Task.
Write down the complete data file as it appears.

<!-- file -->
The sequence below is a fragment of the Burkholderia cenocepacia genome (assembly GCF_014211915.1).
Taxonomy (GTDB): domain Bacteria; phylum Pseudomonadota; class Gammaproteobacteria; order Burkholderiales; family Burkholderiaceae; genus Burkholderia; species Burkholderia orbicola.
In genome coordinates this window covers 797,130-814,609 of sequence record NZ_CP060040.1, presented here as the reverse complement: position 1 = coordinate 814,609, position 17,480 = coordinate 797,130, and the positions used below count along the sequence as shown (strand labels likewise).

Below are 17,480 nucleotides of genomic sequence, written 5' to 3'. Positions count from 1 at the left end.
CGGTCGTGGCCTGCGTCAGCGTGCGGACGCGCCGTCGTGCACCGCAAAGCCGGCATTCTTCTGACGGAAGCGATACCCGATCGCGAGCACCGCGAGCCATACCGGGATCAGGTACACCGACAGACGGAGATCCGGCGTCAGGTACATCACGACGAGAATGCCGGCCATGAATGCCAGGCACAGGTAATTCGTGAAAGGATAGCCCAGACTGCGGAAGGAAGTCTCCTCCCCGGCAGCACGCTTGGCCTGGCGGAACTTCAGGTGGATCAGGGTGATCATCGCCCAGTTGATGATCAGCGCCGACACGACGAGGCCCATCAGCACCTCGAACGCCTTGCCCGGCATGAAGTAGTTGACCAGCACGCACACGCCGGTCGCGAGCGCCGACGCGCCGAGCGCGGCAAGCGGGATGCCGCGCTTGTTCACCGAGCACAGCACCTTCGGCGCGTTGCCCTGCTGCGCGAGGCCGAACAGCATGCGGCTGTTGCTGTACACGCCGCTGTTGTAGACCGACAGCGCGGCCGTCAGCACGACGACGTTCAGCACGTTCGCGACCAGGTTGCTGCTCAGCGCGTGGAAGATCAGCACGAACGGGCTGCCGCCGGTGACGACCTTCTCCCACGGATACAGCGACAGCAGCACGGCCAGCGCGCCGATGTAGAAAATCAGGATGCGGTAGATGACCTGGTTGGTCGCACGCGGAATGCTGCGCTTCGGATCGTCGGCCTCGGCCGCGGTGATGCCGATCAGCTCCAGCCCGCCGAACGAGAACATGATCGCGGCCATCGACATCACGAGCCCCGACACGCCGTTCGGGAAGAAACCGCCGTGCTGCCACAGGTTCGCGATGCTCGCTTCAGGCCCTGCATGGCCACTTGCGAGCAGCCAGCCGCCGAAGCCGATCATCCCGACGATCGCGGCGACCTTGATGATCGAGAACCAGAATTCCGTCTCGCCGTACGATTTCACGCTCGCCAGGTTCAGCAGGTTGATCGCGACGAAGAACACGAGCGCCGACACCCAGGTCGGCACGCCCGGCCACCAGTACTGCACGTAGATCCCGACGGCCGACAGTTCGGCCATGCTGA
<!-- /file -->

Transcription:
The sequence below is a fragment of the Burkholderia cenocepacia genome (assembly GCF_014211915.1).
Taxonomy (GTDB): domain Bacteria; phylum Pseudomonadota; class Gammaproteobacteria; order Burkholderiales; family Burkholderiaceae; genus Burkholderia; species Burkholderia orbicola.
In genome coordinates this window covers 797,130-814,609 of sequence record NZ_CP060040.1, presented here as the reverse complement: position 1 = coordinate 814,609, position 17,480 = coordinate 797,130, and the positions used below count along the sequence as shown (strand labels likewise).

Below are 17,480 nucleotides of genomic sequence, written 5' to 3'. Positions count from 1 at the left end.
CGGTCGTGGCCTGCGTCAGCGTGCGGACGCGCCGTCGTGCACCGCAAAGCCGGCATTCTTCTGACGGAAGCGATACCCGATCGCGAGCACCGCGAGCCATACCGGGATCAGGTACACCGACAGACGGAGATCCGGCGTCAGGTACATCACGACGAGAATGCCGGCCATGAATGCCAGGCACAGGTAATTCGTGAAAGGATAGCCCAGACTGCGGAAGGAAGTCTCCTCCCCGGCAGCACGCTTGGCCTGGCGGAACTTCAGGTGGATCAGGGTGATCATCGCCCAGTTGATGATCAGCGCCGACACGACGAGGCCCATCAGCACCTCGAACGCCTTGCCCGGCATGAAGTAGTTGACCAGCACGCACACGCCGGTCGCGAGCGCCGACGCGCCGAGCGCGGCAAGCGGGATGCCGCGCTTGTTCACCGAGCACAGCACCTTCGGCGCGTTGCCCTGCTGCGCGAGGCCGAACAGCATGCGGCTGTTGCTGTACACGCCGCTGTTGTAGACCGACAGCGCGGCCGTCAGCACGACGACGTTCAGCACGTTCGCGACCAGGTTGCTGCTCAGCGCGTGGAAGATCAGCACGAACGGGCTGCCGCCGGTGACGACCTTCTCCCACGGATACAGCGACAGCAGCACGGCCAGCGCGCCGATGTAGAAAATCAGGATGCGGTAGATGACCTGGTTGGTCGCACGCGGAATGCTGCGCTTCGGATCGTCGGCCTCGGCCGCGGTGATGCCGATCAGCTCCAGCCCGCCGAACGAGAACATGATCGCGGCCATCGACATCACGAGCCCCGACACGCCGTTCGGGAAGAAACCGCCGTGCTGCCACAGGTTCGCGATGCTCGCTTCAGGCCCTGCATGGCCACTTGCGAGCAGCCAGCCGCCGAAGCCGATCATCCCGACGATCGCGGCGACCTTGATGATCGAGAACCAGAATTCCGTCTCGCCGTACGATTTCACGCTCGCCAGGTTCAGCAGGTTGATCGCGACGAAGAACACGAGCGCCGACACCCAGGTCGGCACGCCCGGCCACCAGTACTGCACGTAGATCCCGACGGCCGACAGTTCGGCCATGCTGA